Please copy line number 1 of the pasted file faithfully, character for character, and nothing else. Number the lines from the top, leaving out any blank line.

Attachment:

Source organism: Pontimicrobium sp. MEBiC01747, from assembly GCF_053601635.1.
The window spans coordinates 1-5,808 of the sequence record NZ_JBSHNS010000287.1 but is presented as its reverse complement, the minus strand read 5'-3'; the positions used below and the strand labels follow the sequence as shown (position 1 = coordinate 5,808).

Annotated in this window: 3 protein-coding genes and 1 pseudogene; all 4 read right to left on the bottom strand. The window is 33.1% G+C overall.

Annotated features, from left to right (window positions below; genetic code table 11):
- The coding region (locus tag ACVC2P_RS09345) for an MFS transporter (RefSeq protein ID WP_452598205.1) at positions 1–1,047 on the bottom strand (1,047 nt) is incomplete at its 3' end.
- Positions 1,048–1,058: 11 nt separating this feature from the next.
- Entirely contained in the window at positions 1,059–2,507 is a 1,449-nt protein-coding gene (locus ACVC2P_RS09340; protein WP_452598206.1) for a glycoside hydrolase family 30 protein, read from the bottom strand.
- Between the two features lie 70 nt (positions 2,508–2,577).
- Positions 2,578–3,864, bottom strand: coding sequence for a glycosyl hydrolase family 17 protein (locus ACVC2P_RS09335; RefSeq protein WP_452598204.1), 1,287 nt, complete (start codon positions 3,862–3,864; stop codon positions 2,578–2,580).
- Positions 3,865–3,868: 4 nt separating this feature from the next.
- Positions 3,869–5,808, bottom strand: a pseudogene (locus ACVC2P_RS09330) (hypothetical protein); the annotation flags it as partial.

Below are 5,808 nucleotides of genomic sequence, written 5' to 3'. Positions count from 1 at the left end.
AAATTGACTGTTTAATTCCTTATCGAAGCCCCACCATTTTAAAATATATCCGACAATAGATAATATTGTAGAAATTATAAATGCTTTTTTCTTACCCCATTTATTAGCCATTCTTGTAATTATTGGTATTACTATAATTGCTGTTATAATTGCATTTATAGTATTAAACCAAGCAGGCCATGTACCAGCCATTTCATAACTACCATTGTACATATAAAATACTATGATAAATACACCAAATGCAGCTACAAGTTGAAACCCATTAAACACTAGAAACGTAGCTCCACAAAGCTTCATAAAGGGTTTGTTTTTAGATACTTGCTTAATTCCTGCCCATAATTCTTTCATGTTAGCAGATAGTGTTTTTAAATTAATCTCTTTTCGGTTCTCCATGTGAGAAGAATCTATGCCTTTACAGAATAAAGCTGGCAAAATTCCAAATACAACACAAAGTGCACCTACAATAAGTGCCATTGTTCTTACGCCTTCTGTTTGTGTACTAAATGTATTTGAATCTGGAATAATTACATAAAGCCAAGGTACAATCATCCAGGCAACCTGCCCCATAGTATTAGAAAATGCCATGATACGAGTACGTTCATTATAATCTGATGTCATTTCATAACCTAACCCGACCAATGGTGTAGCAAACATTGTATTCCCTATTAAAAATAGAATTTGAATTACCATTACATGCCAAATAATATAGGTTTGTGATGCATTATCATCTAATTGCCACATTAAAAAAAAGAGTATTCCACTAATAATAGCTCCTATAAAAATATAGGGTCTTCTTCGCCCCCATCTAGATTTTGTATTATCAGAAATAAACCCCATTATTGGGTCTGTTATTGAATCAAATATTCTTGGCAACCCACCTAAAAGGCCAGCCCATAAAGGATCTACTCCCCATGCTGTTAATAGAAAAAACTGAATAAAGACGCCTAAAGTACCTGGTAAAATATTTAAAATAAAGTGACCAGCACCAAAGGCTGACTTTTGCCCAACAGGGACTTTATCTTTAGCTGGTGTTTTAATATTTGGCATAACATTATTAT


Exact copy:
Source organism: Pontimicrobium sp. MEBiC01747, from assembly GCF_053601635.1.